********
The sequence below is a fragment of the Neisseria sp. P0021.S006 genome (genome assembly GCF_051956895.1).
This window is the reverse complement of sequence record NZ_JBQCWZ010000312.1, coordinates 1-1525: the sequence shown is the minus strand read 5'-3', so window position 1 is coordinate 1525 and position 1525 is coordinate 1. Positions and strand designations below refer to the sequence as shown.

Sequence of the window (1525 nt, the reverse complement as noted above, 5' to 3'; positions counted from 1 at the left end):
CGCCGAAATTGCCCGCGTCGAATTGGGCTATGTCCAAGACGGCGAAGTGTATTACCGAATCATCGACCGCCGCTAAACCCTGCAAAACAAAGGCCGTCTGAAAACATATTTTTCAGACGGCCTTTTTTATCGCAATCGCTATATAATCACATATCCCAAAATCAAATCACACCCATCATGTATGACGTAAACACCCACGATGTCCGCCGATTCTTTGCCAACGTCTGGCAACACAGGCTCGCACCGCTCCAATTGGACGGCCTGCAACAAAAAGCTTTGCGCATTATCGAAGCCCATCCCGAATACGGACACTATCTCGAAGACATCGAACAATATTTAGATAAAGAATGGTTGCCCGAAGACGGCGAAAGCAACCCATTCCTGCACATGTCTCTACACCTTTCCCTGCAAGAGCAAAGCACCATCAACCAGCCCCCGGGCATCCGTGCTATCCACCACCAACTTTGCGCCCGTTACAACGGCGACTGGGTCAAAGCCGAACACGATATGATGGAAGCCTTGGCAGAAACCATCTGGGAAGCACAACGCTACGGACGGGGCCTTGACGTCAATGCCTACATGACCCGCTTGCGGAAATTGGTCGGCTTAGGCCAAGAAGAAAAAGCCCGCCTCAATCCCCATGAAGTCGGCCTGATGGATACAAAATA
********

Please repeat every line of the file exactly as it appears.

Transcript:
The sequence below is a fragment of the Neisseria sp. P0021.S006 genome (genome assembly GCF_051956895.1).
This window is the reverse complement of sequence record NZ_JBQCWZ010000312.1, coordinates 1-1525: the sequence shown is the minus strand read 5'-3', so window position 1 is coordinate 1525 and position 1525 is coordinate 1. Positions and strand designations below refer to the sequence as shown.

Sequence of the window (1525 nt, the reverse complement as noted above, 5' to 3'; positions counted from 1 at the left end):
CGCCGAAATTGCCCGCGTCGAATTGGGCTATGTCCAAGACGGCGAAGTGTATTACCGAATCATCGACCGCCGCTAAACCCTGCAAAACAAAGGCCGTCTGAAAACATATTTTTCAGACGGCCTTTTTTATCGCAATCGCTATATAATCACATATCCCAAAATCAAATCACACCCATCATGTATGACGTAAACACCCACGATGTCCGCCGATTCTTTGCCAACGTCTGGCAACACAGGCTCGCACCGCTCCAATTGGACGGCCTGCAACAAAAAGCTTTGCGCATTATCGAAGCCCATCCCGAATACGGACACTATCTCGAAGACATCGAACAATATTTAGATAAAGAATGGTTGCCCGAAGACGGCGAAAGCAACCCATTCCTGCACATGTCTCTACACCTTTCCCTGCAAGAGCAAAGCACCATCAACCAGCCCCCGGGCATCCGTGCTATCCACCACCAACTTTGCGCCCGTTACAACGGCGACTGGGTCAAAGCCGAACACGATATGATGGAAGCCTTGGCAGAAACCATCTGGGAAGCACAACGCTACGGACGGGGCCTTGACGTCAATGCCTACATGACCCGCTTGCGGAAATTGGTCGGCTTAGGCCAAGAAGAAAAAGCCCGCCTCAATCCCCATGAAGTCGGCCTGATGGATACAAAATA